Sherlock Holmes enters the public domain in 2023

Sherlock Holmes is finally free to the American public in 2023.

A long-running contentious copyright dispute over Sir Arthur Conan Doyle’s detective stories – which even got Enola Holmes into trouble – will finally come to an end as the 1927 copyright, which expires on January 1, includes Conan Doyle’s last Sherlock Holmes work.

In addition to the short story collection “The Case of Sherlock Holmes”, there are Virginia Woolf’s “To the Lighthouse”, Ernest Hemingway’s “A Man Without a Woman”, William Faulkner’s ” Mosquitoes” and Agatha Christie’s “The Big Four” – the mystery of Hercule Poirot – will become public domain as the calendar turns to 2023.

Once a work is in the public domain, it can be legally shared, performed, reused, repurposed, or sampled without permission or cost. Works in 1927 were supposed to be in copyright for 75 years, but the Copyright Term Extension Act of 1998 extended their openness by 20 years.

While many of the standout works on the list have used the extra two decades to earn handsome profits for copyright holders, a Duke University expert says copyright protection also applies to “all works whose commercial viability has long since faded.” .

“For the vast majority of works from 1927 onwards (probably 99%), no copyright owner has any financial benefit from continued copyright. Yet they remain unrestricted for no reason,” Duke University’s Center for Public Domain Studies Director Jennifer Jenkins said, wrote in a blog post Heralds “Public Domain Day 2023”.

The long duration of copyright in the United States means that many works that are available today have long since been lost because it is not profitable for the legal owners to maintain them, but not available to others. On Duke’s list are such “lost” films as Victor Fleming’s “The Way of All Life” and Tod Browning’s “London After Midnight.”

The 1927 release of the first “talking film” heralded the end of the silent film era – a film with dialogue. That would be “The Jazz Singer,” the first feature-length film with simultaneous dialogue in history, also notorious for Al Jolson’s blackface performance.

In addition to the films directed by Alan Crossland, other films such as William A. Wellman’s inaugural “Outstanding Production” Oscar winner “Wings,” and Fritz Lang ( Fritz Lang’s seminal sci-fi classic “Metropolis” public area.

Musical compositions—music and lyrics on sheet music, not recordings—are on the list including hits from Broadway musicals like “Funny Face” and jazz standards from legends like Louis Armstrong and Duke Ellington, and “Puttin’ on the Ritz” and “(I Scream You Scream, We All Scream for) Ice Cream” by Howard Johnson, Billy Moll and Robert A. King in Irving Berlin.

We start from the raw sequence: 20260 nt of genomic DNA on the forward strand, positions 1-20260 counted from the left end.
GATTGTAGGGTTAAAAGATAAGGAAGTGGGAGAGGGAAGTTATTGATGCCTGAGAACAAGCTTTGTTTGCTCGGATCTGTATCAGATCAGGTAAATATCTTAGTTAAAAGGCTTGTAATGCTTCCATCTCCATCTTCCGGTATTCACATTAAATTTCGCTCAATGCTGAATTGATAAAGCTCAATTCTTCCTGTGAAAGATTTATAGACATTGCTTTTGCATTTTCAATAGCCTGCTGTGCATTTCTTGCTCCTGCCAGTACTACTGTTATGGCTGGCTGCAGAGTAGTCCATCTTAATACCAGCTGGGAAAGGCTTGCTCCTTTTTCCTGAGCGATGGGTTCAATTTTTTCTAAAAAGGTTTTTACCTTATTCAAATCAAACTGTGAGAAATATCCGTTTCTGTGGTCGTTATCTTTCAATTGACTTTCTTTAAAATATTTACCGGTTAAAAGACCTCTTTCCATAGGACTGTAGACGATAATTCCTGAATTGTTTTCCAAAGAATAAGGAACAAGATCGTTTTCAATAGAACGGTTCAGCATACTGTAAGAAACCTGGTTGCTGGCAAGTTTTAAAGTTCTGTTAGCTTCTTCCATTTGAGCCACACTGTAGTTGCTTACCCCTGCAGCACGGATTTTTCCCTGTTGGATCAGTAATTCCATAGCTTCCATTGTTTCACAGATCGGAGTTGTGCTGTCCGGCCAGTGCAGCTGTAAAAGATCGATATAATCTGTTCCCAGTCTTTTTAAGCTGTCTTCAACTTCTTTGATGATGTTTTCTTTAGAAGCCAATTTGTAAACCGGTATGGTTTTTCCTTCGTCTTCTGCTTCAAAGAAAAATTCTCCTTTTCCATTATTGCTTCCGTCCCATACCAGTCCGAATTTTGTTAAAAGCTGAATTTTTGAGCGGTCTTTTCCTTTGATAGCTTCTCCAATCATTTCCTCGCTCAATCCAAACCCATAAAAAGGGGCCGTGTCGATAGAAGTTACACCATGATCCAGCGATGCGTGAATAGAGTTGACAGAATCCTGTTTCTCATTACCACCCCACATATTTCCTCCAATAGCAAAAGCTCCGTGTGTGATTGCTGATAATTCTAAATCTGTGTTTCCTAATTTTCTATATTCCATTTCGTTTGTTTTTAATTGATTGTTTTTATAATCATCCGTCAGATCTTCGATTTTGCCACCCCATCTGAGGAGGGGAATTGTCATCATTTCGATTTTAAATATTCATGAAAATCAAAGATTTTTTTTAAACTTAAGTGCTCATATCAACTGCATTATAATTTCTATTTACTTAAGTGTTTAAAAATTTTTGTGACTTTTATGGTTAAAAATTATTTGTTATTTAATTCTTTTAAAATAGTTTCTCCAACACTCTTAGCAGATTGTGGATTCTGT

Duke Public Domain Center Highlights notable books, films and music that have entered the public domain – just a few of the thousands to come in 2023.

books

— Gangs of New York by Herbert Asbury (original version)

— Death of the Archbishop by Willa Cather

—The Four, Agatha Christie

— “Tower Treasure,” the first Hardy Boys mystery novel by Franklin W. Dixon

—The Sherlock Holmes Casebook, by Arthur Conan Doyle

—Copper Sun, Countee Cullen

—The Mosquito, William Faulkner

– Ernest Hemingway, “A Man Without a Woman”

— Steppenwolf by Herman Hesse (in German)

—America by Franz Kafka (German)

— “We’re Six Now,” by AA Milne, illustrated by EH Shepard

— “Le Temps retrouvé” by Marcel Proust (French)

—The Twilight Saga, by Edith Wharton

— Thornton Wilder’s St. Louis Rey Bridge

—Virginia Woolf, To the Lighthouse

Movie

— Seventh Heaven, directed by Frank Borzach

– “Fight of the Century,” a Laurel and Hardy film directed by Clyde Bruckman

— Little Brother, directed by Ted Wilde

— The Jazz Singer, directed by Alan Crossland

—The Tenant: A Tale of the London Fog, directed by Alfred Hitchcock

—Metropolis, directed by Fritz Lang

—Sunrise, director FW Murnau

— “Upstream,” directed by John Ford

—Wings, directed by William A. Wellman

musical work

— “Back Water Blues,” “Preaching the Blues” and “Foolish Man Blues” (Bessie Smith)

— “The Best Things in Life Are Free” from “Good News” the Musical (George Gard “Buddy” De Sylva, Lew Brown, Ray Henderson)

— “Billy Goat Stomp,” “Hyena Stomp” and “Jungle Blues” (Ferdinand Joseph Morton)

— “Black and Tan Fantasy” and “East St. Louis Toodle-O” (Bub Miley, Duke Ellington)

— “Can’t Help Lovin’ Dat Man” and “Ol’ Man River” from “Show Boat” the Musical (Oscar Hammerstein II, Jerome Kern)

— Diane (Erno Rapi, Lou Pollack)

— “Funny Face” and “‘S Wonderful” from “Funny Face” the Musical (Ira and George Gershwin)

– “(I scream you scream, we all scream) Ice Cream” (Howard Johnson, Billy More, Robert King)

— Mississippi Mud (Harry Barris, James Cavanaugh)

— “My Blue Heaven” (George Whiting, Walter Donaldson)

— “Potato Head Blues” and Gully Low Blues” (Louis Armstrong)

— “Puttin’ on the Ritz” (Irving Berlin)

— “Rusty Pail Blues,” “Sloppy Water Blues” and “Soothin’ Syrup Stomp” (Thomas Waller)